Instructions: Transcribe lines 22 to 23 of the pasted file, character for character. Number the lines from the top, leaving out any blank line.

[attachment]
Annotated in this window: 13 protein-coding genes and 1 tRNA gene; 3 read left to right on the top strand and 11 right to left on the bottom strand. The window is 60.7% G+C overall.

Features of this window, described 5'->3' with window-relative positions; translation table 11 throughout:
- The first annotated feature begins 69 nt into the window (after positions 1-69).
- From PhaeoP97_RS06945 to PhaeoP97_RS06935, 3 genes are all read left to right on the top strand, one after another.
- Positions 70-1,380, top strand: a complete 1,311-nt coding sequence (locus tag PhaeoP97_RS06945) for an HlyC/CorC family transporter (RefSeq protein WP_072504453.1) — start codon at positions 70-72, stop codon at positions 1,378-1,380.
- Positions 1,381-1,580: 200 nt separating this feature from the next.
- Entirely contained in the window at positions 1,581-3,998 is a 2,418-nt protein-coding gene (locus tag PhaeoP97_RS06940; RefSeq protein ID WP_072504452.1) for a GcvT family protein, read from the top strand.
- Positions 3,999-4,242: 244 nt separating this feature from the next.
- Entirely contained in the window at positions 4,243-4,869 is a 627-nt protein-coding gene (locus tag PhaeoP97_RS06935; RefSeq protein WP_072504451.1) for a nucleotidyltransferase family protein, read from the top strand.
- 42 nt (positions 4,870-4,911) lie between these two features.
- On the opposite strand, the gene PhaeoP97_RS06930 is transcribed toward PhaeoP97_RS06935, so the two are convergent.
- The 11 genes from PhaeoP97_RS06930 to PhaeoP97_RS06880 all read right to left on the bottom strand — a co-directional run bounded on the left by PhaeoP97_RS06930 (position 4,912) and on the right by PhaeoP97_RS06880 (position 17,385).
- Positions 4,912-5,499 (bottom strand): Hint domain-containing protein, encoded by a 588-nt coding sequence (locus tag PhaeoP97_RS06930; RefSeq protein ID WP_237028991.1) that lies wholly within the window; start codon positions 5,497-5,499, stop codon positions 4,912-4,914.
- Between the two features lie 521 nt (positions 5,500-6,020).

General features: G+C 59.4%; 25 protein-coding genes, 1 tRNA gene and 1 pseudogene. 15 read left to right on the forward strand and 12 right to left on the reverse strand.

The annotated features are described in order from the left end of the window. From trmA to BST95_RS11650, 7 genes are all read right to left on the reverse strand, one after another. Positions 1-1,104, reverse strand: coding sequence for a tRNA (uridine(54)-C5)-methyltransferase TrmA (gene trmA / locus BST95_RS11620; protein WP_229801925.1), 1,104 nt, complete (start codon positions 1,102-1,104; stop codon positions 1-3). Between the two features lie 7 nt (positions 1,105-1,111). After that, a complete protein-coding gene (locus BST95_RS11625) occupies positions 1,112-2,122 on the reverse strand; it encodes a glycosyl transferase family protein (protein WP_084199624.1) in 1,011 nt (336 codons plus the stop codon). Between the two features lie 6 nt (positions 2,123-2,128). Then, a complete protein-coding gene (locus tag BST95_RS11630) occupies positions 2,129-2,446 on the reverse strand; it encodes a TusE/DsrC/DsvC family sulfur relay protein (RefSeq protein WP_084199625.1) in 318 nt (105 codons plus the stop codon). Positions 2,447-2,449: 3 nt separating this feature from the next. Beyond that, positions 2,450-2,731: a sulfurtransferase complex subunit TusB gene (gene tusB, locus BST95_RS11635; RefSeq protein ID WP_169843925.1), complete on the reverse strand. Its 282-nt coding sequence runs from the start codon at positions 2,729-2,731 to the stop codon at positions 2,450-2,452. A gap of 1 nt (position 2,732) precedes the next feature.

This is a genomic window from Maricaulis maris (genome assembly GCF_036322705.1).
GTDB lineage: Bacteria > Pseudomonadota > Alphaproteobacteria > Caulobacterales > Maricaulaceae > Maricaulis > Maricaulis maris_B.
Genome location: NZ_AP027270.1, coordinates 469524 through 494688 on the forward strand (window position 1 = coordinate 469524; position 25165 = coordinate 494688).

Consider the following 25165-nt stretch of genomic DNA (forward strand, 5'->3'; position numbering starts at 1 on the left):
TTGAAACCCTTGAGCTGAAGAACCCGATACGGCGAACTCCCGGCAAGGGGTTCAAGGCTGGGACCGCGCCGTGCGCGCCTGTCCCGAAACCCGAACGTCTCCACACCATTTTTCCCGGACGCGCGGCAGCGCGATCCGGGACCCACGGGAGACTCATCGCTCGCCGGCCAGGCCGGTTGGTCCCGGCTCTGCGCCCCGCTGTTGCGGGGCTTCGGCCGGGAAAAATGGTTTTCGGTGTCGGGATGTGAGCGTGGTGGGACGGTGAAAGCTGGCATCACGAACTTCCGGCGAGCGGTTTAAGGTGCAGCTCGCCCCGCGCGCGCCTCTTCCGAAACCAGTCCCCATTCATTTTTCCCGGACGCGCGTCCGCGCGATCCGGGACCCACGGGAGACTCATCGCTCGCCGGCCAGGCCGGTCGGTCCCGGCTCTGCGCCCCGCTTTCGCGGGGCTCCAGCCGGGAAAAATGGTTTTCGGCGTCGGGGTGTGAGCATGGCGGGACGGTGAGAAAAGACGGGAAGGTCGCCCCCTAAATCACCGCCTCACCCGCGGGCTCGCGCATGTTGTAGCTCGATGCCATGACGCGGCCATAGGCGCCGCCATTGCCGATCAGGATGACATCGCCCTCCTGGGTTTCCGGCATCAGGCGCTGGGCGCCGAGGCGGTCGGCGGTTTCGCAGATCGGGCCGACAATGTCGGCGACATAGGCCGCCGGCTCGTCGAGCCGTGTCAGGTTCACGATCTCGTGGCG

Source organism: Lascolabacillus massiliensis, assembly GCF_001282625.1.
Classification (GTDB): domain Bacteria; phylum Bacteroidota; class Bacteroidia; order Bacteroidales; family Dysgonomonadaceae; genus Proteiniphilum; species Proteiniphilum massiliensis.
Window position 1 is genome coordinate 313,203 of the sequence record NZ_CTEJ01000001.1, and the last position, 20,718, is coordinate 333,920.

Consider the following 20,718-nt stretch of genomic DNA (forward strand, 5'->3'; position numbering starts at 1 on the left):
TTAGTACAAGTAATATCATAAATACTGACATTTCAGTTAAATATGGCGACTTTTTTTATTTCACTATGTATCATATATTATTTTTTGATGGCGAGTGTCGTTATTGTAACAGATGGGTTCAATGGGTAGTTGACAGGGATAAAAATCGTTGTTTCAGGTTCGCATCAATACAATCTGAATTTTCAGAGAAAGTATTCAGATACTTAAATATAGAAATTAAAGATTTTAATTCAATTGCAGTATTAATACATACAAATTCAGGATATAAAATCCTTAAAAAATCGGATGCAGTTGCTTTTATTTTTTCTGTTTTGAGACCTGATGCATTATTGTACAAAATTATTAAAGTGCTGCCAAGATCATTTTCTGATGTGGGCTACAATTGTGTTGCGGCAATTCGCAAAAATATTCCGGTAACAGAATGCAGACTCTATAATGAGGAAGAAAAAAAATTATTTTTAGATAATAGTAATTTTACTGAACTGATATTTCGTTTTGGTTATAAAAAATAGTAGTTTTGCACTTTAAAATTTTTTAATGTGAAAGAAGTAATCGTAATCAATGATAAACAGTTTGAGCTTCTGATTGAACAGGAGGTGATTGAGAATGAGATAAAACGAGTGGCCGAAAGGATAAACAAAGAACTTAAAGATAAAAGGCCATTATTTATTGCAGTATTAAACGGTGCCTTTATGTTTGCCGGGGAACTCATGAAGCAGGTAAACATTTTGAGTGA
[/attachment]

Source organism: Lascolabacillus massiliensis, assembly GCF_001282625.1.
Classification (GTDB): domain Bacteria; phylum Bacteroidota; class Bacteroidia; order Bacteroidales; family Dysgonomonadaceae; genus Proteiniphilum; species Proteiniphilum massiliensis.